Thursday 26 November 2015

Goodbye Tidy.... for now.

We've tried, God knows we've tried, but it's time to face the facts - Tidy Bitter doesn't sell well enough for us to continue brewing it.

After ten brews of it (which is more than any other beer we've made, although that is trumped in volume by the 8 brews of Golden Pixie which are larger volume batches) we were pretty much happy with the way it tasted - as much as you can be when you don't like brown bitters - and I thought the lack of UK hops / crystal malt made a big difference with the European replacements working much better flavour-wise.  

But, in the cold light of day, the facts are plain - we brewed it 4 times in both 2013 and 2014, but only twice this year.  Both times in 2015 we've only produced 16 casks of Tidy Bitter, the other 16 being dry-hopped to create "Bang Tidy" which always sold out way before the Tidy did as a result of our customers wanting something a bit different; as you can see, the demand for it has fallen off a cliff this year.

But there's more than that.  Brown Bitter is a dying animal, dying a slow death of a thousand cuts, as it's drinkers - generally older men - get fewer in number (and maybe decide to drink at home instead), plus there's the double whammy in that the newer generation of drinkers just aren't interested; they want interesting beer, be that hoppy, sour or whatever, and brown bitter just doesn't register on their radar.

Another argument against brewing brown bitter is that, quite simply, there are too many of them about so why bother!  The plethora of bitters for sale has swamped the market and depressed prices, plus other people can brew them more consistently than we can and to a better price, so what's the point in us making one when there are too many about anyway?

Add to this the day's brewing which could be better used making something which will sell better, the cost of cleaning/electric/gas/labour and the fermenter being tied up in use for a week when it could be filled with something much more lucrative and things are starting to look bad for the whole Tidy concept!

And there's still more..... with the proliferation of brewers these days pubs are in the driving seat when it comes to purchasing power, and many are now demanding to pay "No more than £x for a 9"... The value of "x" varies, depending on the location and affluence of the pub, but I've heard figures of 60, 50 or even lower being nailed to "x" and, frankly, that's just not sustainable for the brewer.  For a 9 gallon cask of 4% bitter there is around £15 of beer tax to pay, plus between £5 to £10 of ingredients.  

Add to this the brewery's overheads (staff, rent, rates, electricity, gas, transport etc) and you're getting very close to the selling price with not a lot left over for the essential profit the brewery needs to grow and, indeed, survive... selling beer for £50 a 9 just isn't sustainable or good business practice as it means pubs expect to pay that much for everything...which means you can't brew hoppy beer as the budget for ingredients simply won't stretch to a pack of Citra when you've got less than 50p to spend per cask on hops.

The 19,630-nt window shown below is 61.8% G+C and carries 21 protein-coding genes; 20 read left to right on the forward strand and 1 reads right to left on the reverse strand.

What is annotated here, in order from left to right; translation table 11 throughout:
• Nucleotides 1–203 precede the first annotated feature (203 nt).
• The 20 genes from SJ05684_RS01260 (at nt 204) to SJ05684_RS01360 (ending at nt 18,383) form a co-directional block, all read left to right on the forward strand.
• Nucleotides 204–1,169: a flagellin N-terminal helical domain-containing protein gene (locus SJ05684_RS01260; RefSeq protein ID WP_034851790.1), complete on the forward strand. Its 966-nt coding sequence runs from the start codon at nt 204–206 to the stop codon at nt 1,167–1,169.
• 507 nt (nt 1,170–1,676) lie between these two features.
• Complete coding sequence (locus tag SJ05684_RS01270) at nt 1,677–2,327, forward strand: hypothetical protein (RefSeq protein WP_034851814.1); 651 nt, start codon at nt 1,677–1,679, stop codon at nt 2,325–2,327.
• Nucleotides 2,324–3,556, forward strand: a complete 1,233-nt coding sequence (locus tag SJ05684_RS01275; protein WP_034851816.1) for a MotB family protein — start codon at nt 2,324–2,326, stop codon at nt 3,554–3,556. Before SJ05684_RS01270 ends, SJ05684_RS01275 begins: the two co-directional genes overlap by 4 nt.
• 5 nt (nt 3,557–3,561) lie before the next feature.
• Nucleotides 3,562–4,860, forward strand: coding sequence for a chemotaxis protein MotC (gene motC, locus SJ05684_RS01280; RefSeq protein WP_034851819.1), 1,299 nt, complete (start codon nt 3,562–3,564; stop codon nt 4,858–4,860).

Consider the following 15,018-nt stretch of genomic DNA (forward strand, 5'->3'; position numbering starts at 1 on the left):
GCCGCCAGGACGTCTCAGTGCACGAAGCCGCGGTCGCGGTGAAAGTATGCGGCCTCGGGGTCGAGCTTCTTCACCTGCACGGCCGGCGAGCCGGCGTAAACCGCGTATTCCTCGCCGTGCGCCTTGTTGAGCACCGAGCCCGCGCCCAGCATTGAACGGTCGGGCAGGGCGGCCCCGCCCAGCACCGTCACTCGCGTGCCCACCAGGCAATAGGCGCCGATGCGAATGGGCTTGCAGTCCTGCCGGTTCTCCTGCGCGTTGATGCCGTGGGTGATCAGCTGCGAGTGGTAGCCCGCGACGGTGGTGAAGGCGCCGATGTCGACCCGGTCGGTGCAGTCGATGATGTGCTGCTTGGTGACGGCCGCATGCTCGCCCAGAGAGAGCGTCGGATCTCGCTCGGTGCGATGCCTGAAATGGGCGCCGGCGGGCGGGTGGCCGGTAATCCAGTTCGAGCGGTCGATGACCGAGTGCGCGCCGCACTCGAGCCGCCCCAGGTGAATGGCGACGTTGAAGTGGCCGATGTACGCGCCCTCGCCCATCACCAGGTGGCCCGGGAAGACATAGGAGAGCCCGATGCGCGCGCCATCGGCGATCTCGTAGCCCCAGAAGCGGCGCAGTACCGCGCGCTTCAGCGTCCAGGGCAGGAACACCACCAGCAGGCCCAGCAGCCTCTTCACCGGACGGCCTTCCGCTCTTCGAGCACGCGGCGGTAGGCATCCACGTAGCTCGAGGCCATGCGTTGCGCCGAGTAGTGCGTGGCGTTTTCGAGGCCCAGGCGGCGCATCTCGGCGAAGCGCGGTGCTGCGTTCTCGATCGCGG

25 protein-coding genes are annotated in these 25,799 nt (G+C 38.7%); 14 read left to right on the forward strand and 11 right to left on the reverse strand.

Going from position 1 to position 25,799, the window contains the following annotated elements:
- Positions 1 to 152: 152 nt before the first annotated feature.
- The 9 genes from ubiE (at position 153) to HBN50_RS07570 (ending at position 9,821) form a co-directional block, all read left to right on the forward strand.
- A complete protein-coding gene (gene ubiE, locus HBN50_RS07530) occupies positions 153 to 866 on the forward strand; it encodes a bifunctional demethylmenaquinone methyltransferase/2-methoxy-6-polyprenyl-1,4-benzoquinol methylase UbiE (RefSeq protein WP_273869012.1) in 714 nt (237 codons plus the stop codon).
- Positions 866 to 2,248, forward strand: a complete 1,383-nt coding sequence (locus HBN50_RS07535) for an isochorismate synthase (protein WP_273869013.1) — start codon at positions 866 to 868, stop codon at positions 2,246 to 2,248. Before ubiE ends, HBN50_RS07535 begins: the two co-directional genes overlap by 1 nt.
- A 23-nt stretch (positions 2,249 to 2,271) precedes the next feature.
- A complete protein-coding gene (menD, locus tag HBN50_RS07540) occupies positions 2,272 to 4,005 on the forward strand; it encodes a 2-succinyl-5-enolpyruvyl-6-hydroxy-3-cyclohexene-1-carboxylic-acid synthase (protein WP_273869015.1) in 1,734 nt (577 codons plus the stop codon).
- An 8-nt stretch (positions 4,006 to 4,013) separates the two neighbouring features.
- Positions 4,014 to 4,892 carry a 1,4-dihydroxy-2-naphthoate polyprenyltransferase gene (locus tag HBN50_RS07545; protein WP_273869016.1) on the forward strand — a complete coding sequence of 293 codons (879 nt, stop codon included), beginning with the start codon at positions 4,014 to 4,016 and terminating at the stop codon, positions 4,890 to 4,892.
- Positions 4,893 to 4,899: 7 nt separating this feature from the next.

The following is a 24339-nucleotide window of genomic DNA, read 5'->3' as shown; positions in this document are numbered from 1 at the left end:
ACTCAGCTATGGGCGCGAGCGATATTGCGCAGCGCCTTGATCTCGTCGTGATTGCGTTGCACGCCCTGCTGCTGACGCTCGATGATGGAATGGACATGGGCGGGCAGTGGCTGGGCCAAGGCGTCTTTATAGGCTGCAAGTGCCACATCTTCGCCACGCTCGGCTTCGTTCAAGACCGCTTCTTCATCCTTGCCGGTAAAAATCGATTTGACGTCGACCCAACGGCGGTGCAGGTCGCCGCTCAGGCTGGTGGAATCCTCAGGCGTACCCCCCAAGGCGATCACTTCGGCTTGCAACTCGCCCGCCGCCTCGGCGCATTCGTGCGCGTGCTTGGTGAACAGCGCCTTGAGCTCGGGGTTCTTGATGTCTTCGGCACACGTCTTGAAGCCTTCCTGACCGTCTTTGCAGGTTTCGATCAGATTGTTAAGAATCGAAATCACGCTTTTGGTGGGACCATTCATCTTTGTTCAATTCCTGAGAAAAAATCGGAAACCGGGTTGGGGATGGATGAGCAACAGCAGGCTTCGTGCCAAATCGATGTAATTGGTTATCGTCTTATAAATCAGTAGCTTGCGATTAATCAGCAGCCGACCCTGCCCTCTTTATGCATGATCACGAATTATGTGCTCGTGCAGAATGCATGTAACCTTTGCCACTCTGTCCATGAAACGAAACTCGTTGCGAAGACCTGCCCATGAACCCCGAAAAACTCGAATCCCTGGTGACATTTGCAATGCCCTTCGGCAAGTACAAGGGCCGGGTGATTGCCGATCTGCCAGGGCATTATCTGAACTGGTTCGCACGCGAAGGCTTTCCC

Another problem with bitter is that those who drink it expect it to taste a certain way with very defined flavour characteristics (toffee, estery yeast, European or UK hops), so you've not much "wriggle room" to mess about with the hopping or flavour balance much... hence it's difficult to make one with enough difference to please the beer lovers but not too scary to frighten the bitter drinkers.... a rock and a hard place I think they call it!

Which brings us onto the final argument as to why Tidy is being placed on indefinite hiatus, in that it costs us money to brew it!  Not literally, of course, but consider this scenario;

We brew 32 casks of Tidy Bitter, which we sell for £65 a cask (minus discounts).  This will give us a total of around £2000 return on the brew, although to sell it all would take a good 3 months or so.

So, instead, we create a 4.5% hoppy beast of a beer which we'd sell in 2 or 3 weeks - not months - at £80 a cask giving us around £2550.  As you can see, there is already a £550 shortfall in brewing Tidy as opposed to a more adventurous beer; this can be offset partly by the ingredient costs which would be around £200 for Tidy against, let's say as an average, £375 for the more interesting brew.  All well and good, except Tidy will be hanging around in the coldstore taking up space, getting close to it's BBE date, keeping casks tied up and generally not selling very quickly, whereas the new beer will have been sold, paid for and (hopefully!) the casks will be back and filled with something else much sooner.

So, with all this in mind, we've decided that it's just not practical to brew Tidy any more as we're losing money making it when we could be making something which will sell faster and be more popular than Tidy; let those who have specialised in brown beer make bitters, and we'll stick to the hoppy stuff; after all, you wouldn't expect a craft baker to be churning out sliced white shit bread, would you?  QED.....

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